Travel Trailer Legacy

New Zealand-born entrepreneur Wade F. B. Thompson, who made his name reviving the American Airstream brand of travel trailers, has died at his Upper East Side home, aged 69. Raised in Wellington, Thompson dreamed of living in New York City, which he knew only from photos in an old family encyclopedia. After college, Thompson made his way to the U.S., where he studied business at New York University while working as a salesman at Brooks Brothers, the men’s clothier. After graduation and in deference to his father’s wishes, he returned to New Zealand to open a clothing store in Wellington, to be called Shirtmasters. But after customs officials refused at first to allow him to import a crate of new Gant shirts from the U.S., Thompson decided to leave New Zealand. “I couldn’t live in a socialist system like that,” Thompson told the Dominion Post in 2004. “I thought, how in the world can this system work here?” In the midst of a business downturn for recreational vehicles in 1980 together with Peter Orthwein, Thompson formed Thor Industries – named using the first two letters of their last names – and bought Airstream, then a money-losing subsidiary of Beatrice Foods. The brand had a long history and a revered line of products: ovoid-shaped, aluminum-side trailers that were originally based on the design of the Pan Am Clipper, one of the early trans-Atlantic passenger planes. The company went public in 1984 and eventually branched out into making motor homes and transit buses. At the company’s peak, in 2006, it sold more than 100,000 trailers, buses and motor homes. “As long as there’s a Grand Canyon, there will be an RV industry,” Thompson was fond of saying. Although one of his companies produced an RV known as a Land Yacht, Thompson preferred to zip around in a red Mini Cooper.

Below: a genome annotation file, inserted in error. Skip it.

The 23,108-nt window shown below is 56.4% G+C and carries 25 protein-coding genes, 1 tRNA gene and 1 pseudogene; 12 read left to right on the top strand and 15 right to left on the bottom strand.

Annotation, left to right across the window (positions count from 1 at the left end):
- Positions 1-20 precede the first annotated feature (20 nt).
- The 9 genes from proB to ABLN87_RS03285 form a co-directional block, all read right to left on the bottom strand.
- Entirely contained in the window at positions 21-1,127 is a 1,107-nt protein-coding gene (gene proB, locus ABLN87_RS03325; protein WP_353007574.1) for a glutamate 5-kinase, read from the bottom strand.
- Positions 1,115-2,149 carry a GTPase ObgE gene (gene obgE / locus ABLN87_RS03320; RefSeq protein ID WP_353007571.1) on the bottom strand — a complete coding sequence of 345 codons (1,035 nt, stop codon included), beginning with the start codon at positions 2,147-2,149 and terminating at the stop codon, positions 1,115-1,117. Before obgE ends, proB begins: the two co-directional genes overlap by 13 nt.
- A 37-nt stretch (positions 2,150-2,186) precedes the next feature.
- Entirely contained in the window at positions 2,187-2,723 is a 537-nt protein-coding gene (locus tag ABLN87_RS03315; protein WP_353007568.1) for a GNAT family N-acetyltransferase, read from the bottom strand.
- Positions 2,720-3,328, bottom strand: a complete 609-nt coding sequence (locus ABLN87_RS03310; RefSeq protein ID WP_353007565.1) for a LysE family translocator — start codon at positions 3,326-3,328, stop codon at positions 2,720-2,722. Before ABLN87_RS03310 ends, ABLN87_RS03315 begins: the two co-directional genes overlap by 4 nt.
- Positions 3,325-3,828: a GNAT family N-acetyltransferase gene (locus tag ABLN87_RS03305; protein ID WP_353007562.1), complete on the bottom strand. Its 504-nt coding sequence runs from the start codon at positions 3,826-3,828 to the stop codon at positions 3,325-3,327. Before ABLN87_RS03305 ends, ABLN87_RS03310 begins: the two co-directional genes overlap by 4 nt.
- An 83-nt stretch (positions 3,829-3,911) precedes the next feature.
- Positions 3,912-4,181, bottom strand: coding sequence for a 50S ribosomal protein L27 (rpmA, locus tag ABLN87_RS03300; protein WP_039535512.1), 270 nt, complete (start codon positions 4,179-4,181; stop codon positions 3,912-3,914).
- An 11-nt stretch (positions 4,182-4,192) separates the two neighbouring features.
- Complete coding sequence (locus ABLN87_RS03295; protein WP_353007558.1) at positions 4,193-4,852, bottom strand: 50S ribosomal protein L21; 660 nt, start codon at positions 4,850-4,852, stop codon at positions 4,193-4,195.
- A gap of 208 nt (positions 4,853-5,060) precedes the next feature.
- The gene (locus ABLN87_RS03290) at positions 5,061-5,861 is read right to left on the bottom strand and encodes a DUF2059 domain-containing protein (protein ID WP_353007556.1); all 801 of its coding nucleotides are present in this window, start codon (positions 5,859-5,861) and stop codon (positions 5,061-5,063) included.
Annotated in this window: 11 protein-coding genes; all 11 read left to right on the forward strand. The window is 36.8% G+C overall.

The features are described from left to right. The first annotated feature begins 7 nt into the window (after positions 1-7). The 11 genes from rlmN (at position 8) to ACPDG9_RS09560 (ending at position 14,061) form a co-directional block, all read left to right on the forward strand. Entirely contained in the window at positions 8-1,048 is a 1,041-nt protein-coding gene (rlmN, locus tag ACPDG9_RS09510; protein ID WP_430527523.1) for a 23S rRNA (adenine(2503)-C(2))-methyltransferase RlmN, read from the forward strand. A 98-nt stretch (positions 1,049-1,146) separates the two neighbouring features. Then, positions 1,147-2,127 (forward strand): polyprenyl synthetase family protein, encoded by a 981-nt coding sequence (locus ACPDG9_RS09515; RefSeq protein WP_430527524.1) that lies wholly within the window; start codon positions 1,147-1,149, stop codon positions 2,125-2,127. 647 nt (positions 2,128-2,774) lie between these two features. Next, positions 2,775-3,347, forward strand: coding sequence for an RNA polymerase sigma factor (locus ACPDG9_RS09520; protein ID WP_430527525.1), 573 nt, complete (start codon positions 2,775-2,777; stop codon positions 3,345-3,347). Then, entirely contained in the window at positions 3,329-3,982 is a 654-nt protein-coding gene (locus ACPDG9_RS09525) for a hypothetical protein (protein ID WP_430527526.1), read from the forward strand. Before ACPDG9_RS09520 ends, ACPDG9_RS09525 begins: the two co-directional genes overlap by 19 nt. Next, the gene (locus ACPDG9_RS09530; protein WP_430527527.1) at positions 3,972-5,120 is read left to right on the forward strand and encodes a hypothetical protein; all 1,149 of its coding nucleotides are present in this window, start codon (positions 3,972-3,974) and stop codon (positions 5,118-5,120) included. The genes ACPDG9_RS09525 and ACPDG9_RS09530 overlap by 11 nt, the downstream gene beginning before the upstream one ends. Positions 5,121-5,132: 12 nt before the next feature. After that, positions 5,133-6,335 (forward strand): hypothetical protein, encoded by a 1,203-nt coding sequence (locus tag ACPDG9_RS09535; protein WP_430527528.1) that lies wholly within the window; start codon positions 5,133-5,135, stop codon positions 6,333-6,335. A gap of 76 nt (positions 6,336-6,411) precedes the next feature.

Wade F. B. Thompson: died 12 November 2009

Tags: Entrepreneur  New York City  Peter Orthwein  Wade F. B. Thompson  Wall Street Journal (The)  Wellington  

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